Right before a series of hearings related to the failed hedging portfolio, the Senate released a 300-page report two days ago that revisited significant missteps in the risk-management process at JP Morgan that led to catastrophic losses in the first half of last year, as well as casting a dark shadow over former Chief Investment Officer Ina Drew. The heavy losses sustained by JP Morgan where from a complex derivatives portfolio that was build to hedge against credit risk in the Firm’s Chief Investment Office (CIO) and “in its capacity as a lender.”[1] The Senate report claims that JP Morgan failed miserably in heeding repeated warnings from its internal risk controls (more than 330 of them throughout the first four months of 2012), misled investors in a conference call in April 13 of that year, and withheld information from regulators. It also criticized authorities at the Comptroller of the Currency, which were tasked with guarding against such excessive risk-taking, for not pursuing the incoming red flags.[2] In January of this year, JP Morgan also released a document that highlighted some of the mistakes that were mentioned in the Senate report and widely acknowledged that senior management should have done better at handling the complexity, size, and riskiness of the portfolio.[3]The firm’s report directly placed the blame for the debacle on the traders that executed the flawed strategy, the “London whale” among them, while harshly admonishing their superiors for allowing the trades to ever materialize.

However, it remains unclear whether management actively sought to mislead investors, or was simply unaware of the true nature of the losses. Democratic Senator Carl Levin, who led the Senate probe into the trades, is convinced that the former is in fact the case. After the report was released, he stated that the bank’s communications and securities filings “misinformed investors, regulators, and the public.” Yet by the time Jamie Dimon characterized the losses as a “tempest in a teapot”, the portfolio had reportedly lost $719 million[4], a fraction of the final amount. Given the difficulty of estimating losses in such a complex derivatives portfolio, it seems exaggerated to assume that both Douglas Braunstein, the CFO at the time, and Dimon were knowingly issuing false statements and thus breaking the law. Furthermore, on May 10, 2012, the bank’s Controller completed a special assessment that concluded that the CIO had “accurately reported the value of its derivative holdings” in line with best industry practices, while conceding that the firm had aggressively priced the derivatives in the portfolio to minimize their regulatory capital.[5]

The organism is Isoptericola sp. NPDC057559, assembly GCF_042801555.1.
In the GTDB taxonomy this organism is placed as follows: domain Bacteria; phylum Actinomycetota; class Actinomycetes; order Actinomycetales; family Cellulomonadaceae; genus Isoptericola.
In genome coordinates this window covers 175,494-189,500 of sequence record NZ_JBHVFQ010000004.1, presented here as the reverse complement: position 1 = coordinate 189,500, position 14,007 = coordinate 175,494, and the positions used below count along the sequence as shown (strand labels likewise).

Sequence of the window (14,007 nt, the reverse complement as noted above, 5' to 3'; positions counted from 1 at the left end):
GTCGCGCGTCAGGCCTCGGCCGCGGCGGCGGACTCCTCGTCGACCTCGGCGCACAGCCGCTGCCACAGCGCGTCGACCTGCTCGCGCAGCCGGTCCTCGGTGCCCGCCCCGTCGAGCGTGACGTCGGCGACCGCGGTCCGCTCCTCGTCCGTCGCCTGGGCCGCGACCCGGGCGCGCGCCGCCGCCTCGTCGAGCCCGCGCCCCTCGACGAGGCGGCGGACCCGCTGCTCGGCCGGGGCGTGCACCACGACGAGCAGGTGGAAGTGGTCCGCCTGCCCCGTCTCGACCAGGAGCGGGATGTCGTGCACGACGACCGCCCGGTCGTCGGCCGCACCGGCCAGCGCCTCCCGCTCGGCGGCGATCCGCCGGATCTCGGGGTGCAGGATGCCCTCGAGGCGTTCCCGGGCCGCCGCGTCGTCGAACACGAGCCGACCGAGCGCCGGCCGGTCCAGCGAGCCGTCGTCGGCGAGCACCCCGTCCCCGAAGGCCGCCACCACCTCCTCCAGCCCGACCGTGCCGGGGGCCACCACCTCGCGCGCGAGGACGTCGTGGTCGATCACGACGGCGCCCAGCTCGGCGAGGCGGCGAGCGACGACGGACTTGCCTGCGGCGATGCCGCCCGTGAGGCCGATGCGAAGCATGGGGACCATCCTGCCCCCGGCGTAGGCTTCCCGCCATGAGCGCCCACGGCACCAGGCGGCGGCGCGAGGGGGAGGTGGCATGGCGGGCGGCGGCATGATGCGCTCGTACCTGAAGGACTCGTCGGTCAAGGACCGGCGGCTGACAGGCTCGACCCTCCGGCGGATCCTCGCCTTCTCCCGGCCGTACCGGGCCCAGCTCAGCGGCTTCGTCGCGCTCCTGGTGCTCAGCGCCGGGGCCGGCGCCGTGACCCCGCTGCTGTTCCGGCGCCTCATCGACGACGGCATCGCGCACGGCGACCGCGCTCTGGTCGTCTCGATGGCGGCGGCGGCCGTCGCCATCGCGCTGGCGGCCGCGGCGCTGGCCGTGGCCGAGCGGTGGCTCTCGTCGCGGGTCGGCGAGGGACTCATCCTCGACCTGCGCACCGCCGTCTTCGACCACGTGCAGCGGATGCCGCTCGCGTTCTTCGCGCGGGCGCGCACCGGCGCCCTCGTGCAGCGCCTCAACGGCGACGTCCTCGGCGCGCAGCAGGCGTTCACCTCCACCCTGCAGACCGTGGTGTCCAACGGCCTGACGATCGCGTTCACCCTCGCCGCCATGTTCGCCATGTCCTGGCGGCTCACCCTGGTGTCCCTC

It is also surprising that the Senate subcommittee decided to try and galvanize public opinion by characterizing the losses as a clear violation of the Volcker Rule, contradicting a previous statement by the CIO[6], and by dismissing the scheme as a “make believe voodoo magic ‘composite hedge’”[7], even when such a rule has not been finalized and does not represent law under which the Securities and Exchange Commission currently operates.

Though the media will focus on the obvious errors that occurred throughout this episode, and the particularly egregious decision to tweak the firm’s value-at-risk (VaR) metric to allow for the trades[8], it is only responsible to properly take into account the specific circumstances surrounding the bank’s errors and disclosures. It must also be said that JP Morgan, despite the trades and tarnished image, reported record profits and higher revenues for the year.[9] Still, the Senate findings will ensure that the pressure remains on Dimon to never let similar mistakes happen again. Expect the authorities to speed up the implementation of the Volcker rule, and to continue to paint the financial sector as a ‘runaway train’ that needs stiff regulations to function, let alone thrive – regardless of the validity of such claims.

-- Andrés Muñoz

[1] JP Morgan Chase & Co. Management Task Force, Regarding 2012 CIO Losses, CIO Reports,, p. 2
[2] Permanent Subcommittee on Investigations, JP Morgan Whale Trades: A Case History of Derivatives Risk and Abuses, United States Senate, March 15, 2013, p. 3
[3] Regarding 2012 CIO Losses, p. 8-9
[4] JP Morgan Whale Trades, p. 4
[5] JP Morgan Whale Trades, p. 6
[6] JP Morgan Whale Trades, p. 236
[7] JP Morgan Whale Trades, p. 36
[8] Jessica Silver Greenberg, JP Morgan Faulted on Controls and Disclosure in Trading Loss, Dealbook,
[9] JP Morgan, Form 8-K, CIO Reports,

Thursday, 14 March 2013